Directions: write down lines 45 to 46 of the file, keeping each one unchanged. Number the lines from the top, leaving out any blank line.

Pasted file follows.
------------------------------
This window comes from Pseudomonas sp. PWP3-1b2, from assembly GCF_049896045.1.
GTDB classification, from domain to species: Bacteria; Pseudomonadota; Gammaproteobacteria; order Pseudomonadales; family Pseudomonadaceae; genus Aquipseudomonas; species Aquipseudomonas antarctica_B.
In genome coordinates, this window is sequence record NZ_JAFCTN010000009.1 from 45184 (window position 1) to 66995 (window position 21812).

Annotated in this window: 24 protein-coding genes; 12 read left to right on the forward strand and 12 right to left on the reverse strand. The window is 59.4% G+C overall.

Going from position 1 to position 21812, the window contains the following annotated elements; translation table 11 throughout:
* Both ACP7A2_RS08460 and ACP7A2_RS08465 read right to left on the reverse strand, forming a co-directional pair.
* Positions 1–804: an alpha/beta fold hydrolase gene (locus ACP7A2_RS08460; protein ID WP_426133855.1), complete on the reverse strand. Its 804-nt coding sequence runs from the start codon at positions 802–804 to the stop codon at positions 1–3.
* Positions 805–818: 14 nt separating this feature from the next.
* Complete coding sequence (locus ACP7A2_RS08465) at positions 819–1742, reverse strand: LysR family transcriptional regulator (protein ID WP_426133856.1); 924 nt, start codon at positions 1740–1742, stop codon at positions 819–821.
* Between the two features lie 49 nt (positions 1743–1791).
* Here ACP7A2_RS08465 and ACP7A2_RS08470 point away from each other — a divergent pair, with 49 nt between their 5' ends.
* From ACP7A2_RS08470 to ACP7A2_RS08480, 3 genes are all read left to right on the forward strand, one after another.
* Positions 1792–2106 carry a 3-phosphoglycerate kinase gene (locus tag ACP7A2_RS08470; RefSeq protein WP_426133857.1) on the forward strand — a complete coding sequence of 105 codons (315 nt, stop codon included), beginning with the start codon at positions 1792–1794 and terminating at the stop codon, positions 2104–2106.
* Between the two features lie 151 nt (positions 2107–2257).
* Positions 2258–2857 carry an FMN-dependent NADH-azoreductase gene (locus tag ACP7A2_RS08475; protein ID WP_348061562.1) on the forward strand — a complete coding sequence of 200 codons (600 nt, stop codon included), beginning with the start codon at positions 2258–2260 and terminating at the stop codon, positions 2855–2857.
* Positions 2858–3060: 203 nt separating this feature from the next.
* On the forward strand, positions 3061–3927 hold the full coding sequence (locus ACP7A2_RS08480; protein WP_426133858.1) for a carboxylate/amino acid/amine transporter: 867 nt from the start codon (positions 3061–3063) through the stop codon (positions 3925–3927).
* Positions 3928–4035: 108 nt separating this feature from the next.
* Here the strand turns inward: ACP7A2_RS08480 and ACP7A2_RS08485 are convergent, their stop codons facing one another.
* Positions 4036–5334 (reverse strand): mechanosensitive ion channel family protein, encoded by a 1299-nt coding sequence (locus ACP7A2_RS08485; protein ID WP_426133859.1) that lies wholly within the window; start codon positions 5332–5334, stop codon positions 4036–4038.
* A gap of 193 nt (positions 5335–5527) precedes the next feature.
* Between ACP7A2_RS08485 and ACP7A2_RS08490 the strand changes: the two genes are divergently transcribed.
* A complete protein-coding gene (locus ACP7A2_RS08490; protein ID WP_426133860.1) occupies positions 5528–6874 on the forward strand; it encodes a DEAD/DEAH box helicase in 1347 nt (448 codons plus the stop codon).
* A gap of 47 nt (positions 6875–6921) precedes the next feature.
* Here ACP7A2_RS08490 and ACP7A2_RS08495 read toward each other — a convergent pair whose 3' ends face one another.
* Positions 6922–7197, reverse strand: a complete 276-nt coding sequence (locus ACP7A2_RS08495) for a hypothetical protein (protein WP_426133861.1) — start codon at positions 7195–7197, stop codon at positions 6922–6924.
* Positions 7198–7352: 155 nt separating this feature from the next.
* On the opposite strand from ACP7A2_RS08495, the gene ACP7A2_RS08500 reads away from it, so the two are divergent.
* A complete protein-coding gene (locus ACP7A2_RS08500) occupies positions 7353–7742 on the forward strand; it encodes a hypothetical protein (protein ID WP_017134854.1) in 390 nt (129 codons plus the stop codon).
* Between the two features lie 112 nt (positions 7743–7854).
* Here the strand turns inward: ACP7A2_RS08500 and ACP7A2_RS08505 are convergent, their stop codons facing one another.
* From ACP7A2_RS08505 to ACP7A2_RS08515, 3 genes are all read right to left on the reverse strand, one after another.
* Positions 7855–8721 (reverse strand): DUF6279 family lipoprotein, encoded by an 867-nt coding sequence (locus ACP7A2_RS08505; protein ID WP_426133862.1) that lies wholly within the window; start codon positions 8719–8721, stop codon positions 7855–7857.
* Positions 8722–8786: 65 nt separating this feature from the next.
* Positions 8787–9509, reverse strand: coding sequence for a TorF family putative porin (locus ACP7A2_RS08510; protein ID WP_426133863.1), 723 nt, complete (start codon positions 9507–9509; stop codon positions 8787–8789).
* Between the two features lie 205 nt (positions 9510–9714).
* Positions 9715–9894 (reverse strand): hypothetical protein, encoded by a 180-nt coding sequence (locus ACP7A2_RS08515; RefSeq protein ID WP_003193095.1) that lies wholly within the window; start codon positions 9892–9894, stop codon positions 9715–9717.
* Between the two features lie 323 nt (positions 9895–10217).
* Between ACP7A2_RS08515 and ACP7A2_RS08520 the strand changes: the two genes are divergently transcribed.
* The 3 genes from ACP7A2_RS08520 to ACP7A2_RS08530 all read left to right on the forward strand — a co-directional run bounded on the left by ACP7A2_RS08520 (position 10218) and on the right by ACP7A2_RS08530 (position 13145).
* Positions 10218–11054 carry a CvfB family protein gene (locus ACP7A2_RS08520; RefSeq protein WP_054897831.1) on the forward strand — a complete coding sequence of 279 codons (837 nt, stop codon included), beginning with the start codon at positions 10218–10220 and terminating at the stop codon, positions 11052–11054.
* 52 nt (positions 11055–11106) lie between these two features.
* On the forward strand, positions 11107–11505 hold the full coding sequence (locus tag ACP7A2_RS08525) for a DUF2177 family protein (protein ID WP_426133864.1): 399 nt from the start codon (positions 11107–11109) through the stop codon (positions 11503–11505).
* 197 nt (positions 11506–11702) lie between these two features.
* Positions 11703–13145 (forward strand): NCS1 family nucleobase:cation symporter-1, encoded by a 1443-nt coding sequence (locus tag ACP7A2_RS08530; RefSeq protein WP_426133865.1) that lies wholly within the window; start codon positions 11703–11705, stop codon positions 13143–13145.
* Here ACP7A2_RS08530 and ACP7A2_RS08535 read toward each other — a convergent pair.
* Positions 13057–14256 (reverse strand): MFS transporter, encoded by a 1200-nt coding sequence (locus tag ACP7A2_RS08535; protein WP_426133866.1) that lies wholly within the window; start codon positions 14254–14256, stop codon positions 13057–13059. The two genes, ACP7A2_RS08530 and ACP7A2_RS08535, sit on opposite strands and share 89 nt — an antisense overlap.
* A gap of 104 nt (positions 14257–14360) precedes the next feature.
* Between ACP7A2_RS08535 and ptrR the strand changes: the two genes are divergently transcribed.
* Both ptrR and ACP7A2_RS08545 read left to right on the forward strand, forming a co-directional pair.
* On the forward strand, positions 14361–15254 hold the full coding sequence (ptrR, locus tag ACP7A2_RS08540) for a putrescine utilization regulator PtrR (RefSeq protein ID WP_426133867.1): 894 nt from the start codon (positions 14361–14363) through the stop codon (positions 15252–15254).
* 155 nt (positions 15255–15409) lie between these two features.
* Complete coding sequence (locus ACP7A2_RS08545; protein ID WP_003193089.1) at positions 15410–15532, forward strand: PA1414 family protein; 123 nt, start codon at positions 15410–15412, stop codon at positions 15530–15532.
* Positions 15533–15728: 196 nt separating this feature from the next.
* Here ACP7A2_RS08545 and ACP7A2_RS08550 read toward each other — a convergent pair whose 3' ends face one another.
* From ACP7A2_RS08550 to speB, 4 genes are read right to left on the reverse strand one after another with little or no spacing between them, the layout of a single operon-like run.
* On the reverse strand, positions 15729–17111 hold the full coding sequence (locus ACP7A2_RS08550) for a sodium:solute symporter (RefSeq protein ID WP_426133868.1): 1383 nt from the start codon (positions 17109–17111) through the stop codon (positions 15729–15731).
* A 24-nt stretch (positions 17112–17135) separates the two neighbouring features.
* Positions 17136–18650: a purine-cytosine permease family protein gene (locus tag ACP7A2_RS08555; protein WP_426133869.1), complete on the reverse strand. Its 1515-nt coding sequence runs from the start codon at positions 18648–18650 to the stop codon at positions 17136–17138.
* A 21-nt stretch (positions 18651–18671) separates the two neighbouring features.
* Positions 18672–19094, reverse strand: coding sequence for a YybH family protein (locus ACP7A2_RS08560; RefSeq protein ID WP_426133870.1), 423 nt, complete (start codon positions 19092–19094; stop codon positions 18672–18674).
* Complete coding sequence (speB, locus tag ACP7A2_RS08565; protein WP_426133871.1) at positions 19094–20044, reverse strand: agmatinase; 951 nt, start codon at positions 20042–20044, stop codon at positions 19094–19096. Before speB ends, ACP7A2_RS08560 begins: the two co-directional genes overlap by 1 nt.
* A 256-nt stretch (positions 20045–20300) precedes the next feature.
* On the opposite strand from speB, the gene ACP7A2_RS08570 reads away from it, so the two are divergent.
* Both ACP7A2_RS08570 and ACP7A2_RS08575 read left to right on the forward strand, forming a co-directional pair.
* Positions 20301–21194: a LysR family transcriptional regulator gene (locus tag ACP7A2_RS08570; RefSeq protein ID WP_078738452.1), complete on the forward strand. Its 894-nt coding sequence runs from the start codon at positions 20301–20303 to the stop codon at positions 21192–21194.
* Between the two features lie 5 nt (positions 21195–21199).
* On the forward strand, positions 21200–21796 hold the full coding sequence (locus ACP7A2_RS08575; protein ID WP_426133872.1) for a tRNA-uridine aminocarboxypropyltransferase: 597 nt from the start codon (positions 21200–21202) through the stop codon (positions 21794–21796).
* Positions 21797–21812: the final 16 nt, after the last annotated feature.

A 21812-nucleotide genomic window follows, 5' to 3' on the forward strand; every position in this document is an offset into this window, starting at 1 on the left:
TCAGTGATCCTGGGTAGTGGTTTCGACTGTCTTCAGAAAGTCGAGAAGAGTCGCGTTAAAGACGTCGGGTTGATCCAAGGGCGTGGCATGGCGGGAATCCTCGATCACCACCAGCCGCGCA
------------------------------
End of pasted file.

* Positions 11703–13145 (forward strand): NCS1 family nucleobase:cation symporter-1, encoded by a 1443-nt coding sequence (locus tag ACP7A2_RS08530; RefSeq protein WP_426133865.1) that lies wholly within the window; start codon positions 11703–11705, stop codon positions 13143–13145.
* Here ACP7A2_RS08530 and ACP7A2_RS08535 read toward each other — a convergent pair.